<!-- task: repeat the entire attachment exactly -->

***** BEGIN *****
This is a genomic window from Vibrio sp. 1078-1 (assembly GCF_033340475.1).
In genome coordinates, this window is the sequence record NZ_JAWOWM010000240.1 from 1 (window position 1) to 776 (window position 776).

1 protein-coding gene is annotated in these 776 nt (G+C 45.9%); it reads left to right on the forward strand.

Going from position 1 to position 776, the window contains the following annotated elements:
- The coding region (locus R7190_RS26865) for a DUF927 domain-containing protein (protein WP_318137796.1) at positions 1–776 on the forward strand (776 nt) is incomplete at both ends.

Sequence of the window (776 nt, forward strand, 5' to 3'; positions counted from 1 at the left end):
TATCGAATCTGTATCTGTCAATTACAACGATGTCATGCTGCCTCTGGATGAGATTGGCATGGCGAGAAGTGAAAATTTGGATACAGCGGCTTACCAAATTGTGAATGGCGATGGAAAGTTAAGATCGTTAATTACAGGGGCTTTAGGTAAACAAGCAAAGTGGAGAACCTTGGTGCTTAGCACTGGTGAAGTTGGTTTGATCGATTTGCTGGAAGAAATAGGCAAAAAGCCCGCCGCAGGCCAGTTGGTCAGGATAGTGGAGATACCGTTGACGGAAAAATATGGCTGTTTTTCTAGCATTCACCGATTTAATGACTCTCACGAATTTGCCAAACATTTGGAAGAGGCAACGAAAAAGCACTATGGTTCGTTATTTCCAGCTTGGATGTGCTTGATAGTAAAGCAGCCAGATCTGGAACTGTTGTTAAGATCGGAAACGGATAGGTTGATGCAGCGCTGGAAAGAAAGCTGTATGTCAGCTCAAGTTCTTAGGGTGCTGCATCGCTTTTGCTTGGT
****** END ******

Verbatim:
This is a genomic window from Vibrio sp. 1078-1 (assembly GCF_033340475.1).
In genome coordinates, this window is the sequence record NZ_JAWOWM010000240.1 from 1 (window position 1) to 776 (window position 776).

1 protein-coding gene is annotated in these 776 nt (G+C 45.9%); it reads left to right on the forward strand.

Going from position 1 to position 776, the window contains the following annotated elements:
- The coding region (locus R7190_RS26865) for a DUF927 domain-containing protein (protein WP_318137796.1) at positions 1–776 on the forward strand (776 nt) is incomplete at both ends.

Sequence of the window (776 nt, forward strand, 5' to 3'; positions counted from 1 at the left end):
TATCGAATCTGTATCTGTCAATTACAACGATGTCATGCTGCCTCTGGATGAGATTGGCATGGCGAGAAGTGAAAATTTGGATACAGCGGCTTACCAAATTGTGAATGGCGATGGAAAGTTAAGATCGTTAATTACAGGGGCTTTAGGTAAACAAGCAAAGTGGAGAACCTTGGTGCTTAGCACTGGTGAAGTTGGTTTGATCGATTTGCTGGAAGAAATAGGCAAAAAGCCCGCCGCAGGCCAGTTGGTCAGGATAGTGGAGATACCGTTGACGGAAAAATATGGCTGTTTTTCTAGCATTCACCGATTTAATGACTCTCACGAATTTGCCAAACATTTGGAAGAGGCAACGAAAAAGCACTATGGTTCGTTATTTCCAGCTTGGATGTGCTTGATAGTAAAGCAGCCAGATCTGGAACTGTTGTTAAGATCGGAAACGGATAGGTTGATGCAGCGCTGGAAAGAAAGCTGTATGTCAGCTCAAGTTCTTAGGGTGCTGCATCGCTTTTGCTTGGT